Five movies set in Tuscany, Italy
Tuscany is a magical land and a poetic one.
Here's my list of films that manage to capture some of the magic and can bring a little Tuscan sunshine and history into your home while you're planning your holiday:
1. A Room with a View.
1985 - James Ivory.
Based on E. M. Forster's 1908 novel, the film tells the story of a young woman, Lucy Honeychurch (Helena Bonham Carter) visiting Florence with her cousin and chaperone. The first half of the film is a wonderful way to see Florence and its surroundings as the story follows the young heroine's wanderings around the city.
On a personal level, the film was being shot when I was 17 and studying Art in Florence; a lot of the Fiesole countryside scenes were our habitual haunts and we were delighted to see them on the film!
1983 - Tarkovsky
I absolutely love this film but Tarkovsky can be an acquired taste so your mileage may vary. The story is about a Russian poet, Andrei Gorchakov (Oleg Yankovsky) who travels to Tuscany to research the life of an 18th century composer Pavel Sosnovsky. He has an interpeter, the rather severe renaissance Madonna-like figure of Eugenia (Domiziana Giordano) and they explore Tuscany together in an atmosphere of dream-like surreality.
The film is set in a series of beautiful Tuscan places:
Bagno Vignoni is a medieval spa village where the square is entirely occupied by a hot pool. It's magical, particularly if you arrive in the morning with steam gently rising from the water's surface. The film returns to the pool various times as Andrei has been asked by Domenico, somebody he befriended, to cross the pool with a lit candle in order to save the world.
They also visit San Galgano, a roofless abbey close to Monticiano,
the Val d'Orcia and my personal favourite, the 9th century Lombard crypt in the Abbey of San Salvatore, where they build a model of a pregnant madonna, inspired by Piero della Francesca's Affresco in Monterchi. During a ceremony the laces over the pregnant Madonna's belly are pulled and release a flock of sparrows into the arched vaults of the crypt. If it sounds bananas it's because it is, slightly, and all the more enjoyable for it!
3. Tea with Mussolini
1999 - Franco Zeffirelli
A film set during the rise of fascism in Italy, following the stories of a group of English women who live in Florence. They take care of "Luca", the illegitimate son of a local business man and bring him up, as his father shows little interest in his fate.
As the fascists rise, the expat community's fate becomes less clear and many start to leave, fearful of what might be coming. Luca's father decides that the future lies with Germany and sends him off to an Austrian boarding school.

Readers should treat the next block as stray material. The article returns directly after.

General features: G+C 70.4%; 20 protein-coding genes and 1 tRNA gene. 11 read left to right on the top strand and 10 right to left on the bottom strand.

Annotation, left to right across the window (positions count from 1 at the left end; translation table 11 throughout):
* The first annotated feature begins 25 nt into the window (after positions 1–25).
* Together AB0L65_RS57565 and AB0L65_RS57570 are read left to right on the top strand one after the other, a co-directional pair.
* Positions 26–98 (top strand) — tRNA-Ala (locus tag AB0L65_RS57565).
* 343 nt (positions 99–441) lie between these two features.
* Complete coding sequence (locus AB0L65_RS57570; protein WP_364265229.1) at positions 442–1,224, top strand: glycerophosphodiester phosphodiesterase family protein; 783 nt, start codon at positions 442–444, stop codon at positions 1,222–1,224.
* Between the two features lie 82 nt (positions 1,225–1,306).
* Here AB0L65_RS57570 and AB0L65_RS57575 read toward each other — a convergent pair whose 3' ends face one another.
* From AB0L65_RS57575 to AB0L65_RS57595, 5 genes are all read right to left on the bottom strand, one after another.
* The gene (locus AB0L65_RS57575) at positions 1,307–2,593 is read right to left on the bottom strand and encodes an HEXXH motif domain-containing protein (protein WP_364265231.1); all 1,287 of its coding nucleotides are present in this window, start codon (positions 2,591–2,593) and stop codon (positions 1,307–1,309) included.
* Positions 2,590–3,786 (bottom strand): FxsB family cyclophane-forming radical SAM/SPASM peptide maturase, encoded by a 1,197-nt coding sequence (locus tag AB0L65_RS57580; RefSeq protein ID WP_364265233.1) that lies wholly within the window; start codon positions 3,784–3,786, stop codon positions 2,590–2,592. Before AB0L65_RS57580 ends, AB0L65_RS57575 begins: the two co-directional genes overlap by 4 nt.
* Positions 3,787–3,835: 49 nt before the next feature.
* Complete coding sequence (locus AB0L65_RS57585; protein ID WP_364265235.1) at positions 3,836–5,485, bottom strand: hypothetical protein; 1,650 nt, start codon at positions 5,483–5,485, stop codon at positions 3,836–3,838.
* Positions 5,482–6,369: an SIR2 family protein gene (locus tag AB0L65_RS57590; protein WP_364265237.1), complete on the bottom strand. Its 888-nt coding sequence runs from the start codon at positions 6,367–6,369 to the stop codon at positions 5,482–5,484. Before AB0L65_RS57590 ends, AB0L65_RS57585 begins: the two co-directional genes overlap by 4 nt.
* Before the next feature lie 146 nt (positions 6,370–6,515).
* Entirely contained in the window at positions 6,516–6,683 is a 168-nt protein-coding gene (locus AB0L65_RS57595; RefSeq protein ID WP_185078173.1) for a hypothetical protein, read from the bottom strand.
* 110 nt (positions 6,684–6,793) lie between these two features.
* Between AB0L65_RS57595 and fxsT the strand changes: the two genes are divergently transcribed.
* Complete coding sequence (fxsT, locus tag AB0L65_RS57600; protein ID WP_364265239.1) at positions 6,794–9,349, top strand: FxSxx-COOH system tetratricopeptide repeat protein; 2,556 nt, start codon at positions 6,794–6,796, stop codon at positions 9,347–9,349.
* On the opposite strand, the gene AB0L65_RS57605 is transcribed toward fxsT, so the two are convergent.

Five years later Luca returns to study art and finds his group of caring expat mother figures being rounded up to be sent to San Gimignano. They are there as the war progresses, and intrigues develop. The British army finally arrives to liberate the town, leaving le "Scorpioni", as the British women were known, demanding to resume their former life in Italy.
I noticed my old school in the film - at a point when Judi Dench, playing Arabella, an aspiring artist, takes Luca to see the statues - that was (is) the Gipsoteca in the Istituto Statale d'Arte, a collection of plaster casts of famous statues that we had to practice life drawing on. An amazing place and an amazing room!
4. The English Patient
OK, I confess, I haven't seen this film. I'm including it because I read the book and I got this perfect feeling from it of some of the decaying large family villas one can sometimes find in the Tuscan countryside.
Villa Colombaia, close to Florence, reminds of what I thought it would be like - though places like Pieve di Caminino are also similar. Start as a hermits cave, turn into a monastery in the 12th century, then become a fortifed farmhold in the 15th century and are gentrified in the 17th. Then end of the 19th brings ruin to the family, a couple of German bombs do the rest, and suddenly you have the setting for the field hospital where the English Patient was being looked after.
The film looks fantastic and the story is gripping.
Much of it was shot in the Val d'Orcia rather than close to Florence, and the monastery they used was Sant'Anna in Camprena.
5. Under the Tuscan Sun
Audrey Wells - 2003
We've had, in order, buttoned up Edwardian ladies, somber and morose Russian Poets, The second World war - twice! Now, at last, it's time for a feelgood movie!
Under the Tuscan Sun is about a recent divorcee who goes to Tuscany on a holiday and, on impulse, buys a house in Cortona. She then starts to restore it with a a crew of Polish builders and to develop a relationship with the place and the people - by the end of the film everything is pointing to a happy ending.
It's heart-warming and engaging, and much of it is filmed around Cortona, Arezzo and Montepulciano.